Republican Hyde-smith wins Mississippi Senate seat

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Republican Cindy Hyde-Smith has won Mississippi’s racially charged Senate election, beating a challenge from the black Democrat, Mike Espy.

It extends the Senate majority of President Donald Trump’s party to 53, compared with the Democrats’ 47.

The race narrowed after Ms Hyde-Smith, who is white, was recorded saying she would happily attend a public hanging.

The comments evoked the lynching of African-Americans in a state scarred by a history of racial violence.

With nearly all votes counted, Ms Hyde-Smith had taken 54.4% of the vote compared to 45.6% for Mr Espy.

President Trump tweeted his congratulations.

“I want everybody to know, no matter who you voted for today, I’m gonna always represent every Mississippian,” Hyde-Smith said at her victory party late Monday night.  “Being on that MAGA-wagon, the Make American Great Again bus, we have bonded, we have persevered, we have gotten through things, we were successful today.”

Hyde-Smith, 59, is an ardent supporter of President Trump who was appointed earlier this year by Mississippi’s governor to fill retiring Sen. Thad Cochran’s seat. She will finish out the remaining two years of Cochran’s term in the deep-red state that went for President Trump by nearly 20 percentage points in the 2016 presidential election.

Hyde-Smith’s win gives Republicans more leeway to ensure the confirmation of Trump’s federal judicial and Cabinet nominees that require Senate approval, and strengthens the party’s chances of holding the majority in 2020.

“Cindy Hyde-Smith has been a strong conservative voice since joining the Senate, so it should come as no surprise that she was elected by Mississippians to represent them in Washington,” National Republican Senatorial Committee (NRSC) Chairman Cory Gardner said in a statement. “Senator Hyde-Smith won tonight because she has a trusted record of fighting for Mississippi, and we are happy she will be returning to the United States Senate.”

Conceding to her opponent, Mr Espy tweeted that he was “proud of the historic campaign we ran and grateful for the support”.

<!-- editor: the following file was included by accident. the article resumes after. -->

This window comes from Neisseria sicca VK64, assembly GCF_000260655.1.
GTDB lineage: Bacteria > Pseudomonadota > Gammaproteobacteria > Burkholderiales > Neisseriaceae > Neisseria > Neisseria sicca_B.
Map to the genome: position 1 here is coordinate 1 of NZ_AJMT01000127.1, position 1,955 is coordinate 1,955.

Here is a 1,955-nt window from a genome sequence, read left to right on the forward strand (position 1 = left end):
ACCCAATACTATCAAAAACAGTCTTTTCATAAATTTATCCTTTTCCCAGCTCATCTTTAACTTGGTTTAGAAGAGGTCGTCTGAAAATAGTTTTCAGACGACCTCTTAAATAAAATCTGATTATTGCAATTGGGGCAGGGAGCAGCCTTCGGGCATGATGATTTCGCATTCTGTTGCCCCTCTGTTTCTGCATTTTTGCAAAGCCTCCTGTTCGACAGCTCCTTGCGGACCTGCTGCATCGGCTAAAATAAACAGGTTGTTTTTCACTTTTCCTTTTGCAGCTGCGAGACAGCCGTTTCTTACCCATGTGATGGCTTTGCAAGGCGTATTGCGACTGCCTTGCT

The runoff election campaign had dredged up aspects of the Deep South state’s ugly past.

On Monday, several nooses were found at the Mississippi capitol in Jackson in an apparent protest against the tenor of the campaign.

Signs alongside the ropes urged voters to elect “someone who respects the lives of lynch victims” and “remind people that times haven’t changed”, according to local media.

This election became more competitive after a video emerged earlier this month of Ms Hyde-Smith – who is the incumbent senator – saying she would be “on the front row” if one of her supporters “invited me to a public hanging”.

For many, the comment evoked past lynchings of African-Americans.

According to the National Association for the Advancement of Colored People (NAACP), Mississippi had the highest number of lynchings in the nation from 1882 to 1968.

Mr Espy condemned his rival’s comment as “reprehensible”; Ms Hyde-Smith maintained there was no “negative connotation”.

The Democrat has himself come under scrutiny for his 2011 lobbying work in the Ivory Coast, whose former despot Laurent Gbagbo is on trial at the International Criminal Court.

Mr Espy was agriculture secretary under President Bill Clinton, but resigned under a cloud of corruption allegations, on which he was later acquitted.

Ms Hyde-Smith, meanwhile, was further criticised when photos surfaced of her posing at the home of Confederate President Jefferson Davis, with the caption: “Mississippi history at its best.”

A video of Ms Hyde-Smith – who was the first ever US congresswoman from Mississippi – apparently encouraging voter suppression also emerged on Twitter.

That recording showed the senator saying there were some liberals “who maybe we don’t want to vote – maybe we want to make it just a little more difficult [to vote]”.

Her campaign later said the comment was a joke and the video had been “selectively altered”, the Washington Post reported.

At a recent debate, Ms Hyde-Smith gave a qualified apology to anyone she had offended, while adding that opponents had “twisted” her words “as a political weapon”.

President Donald Trump travelled to Mississippi on the eve of the vote to campaign for Ms Hyde-Smith.

“I know her, and I know she apologised, and she misspoke,” the Republican president told reporters on his way to the state.

He painted Mr Espy as a far-left ideologue who would “rather protect illegal aliens than people who live in Mississippi”, and questioned how he “fit in with Mississippi”.

Mr Espy’s campaign had pushed the idea that electing Ms Hyde-Smith would stoke a lingering view of Mississippi as a racist southern state.

“We can’t afford a senator who embarrasses us and reinforces the stereotypes we’ve worked so hard to overcome,” one ad for the Democrat said.

Mr Espy needed to overwhelmingly win the black vote and a substantial number of white voters to unseat his Republican opponent.

After Republican Senator Thad Cochran resigned in April, a special election for Mississippi’s US Senate seat was arranged.

Under the state’s law, if no candidate wins over 50% of the votes, a runoff election must take place.

On 6 November during the mid-term elections, both Ms Hyde-Smith and Mr Espy received about 41% of the vote.

 

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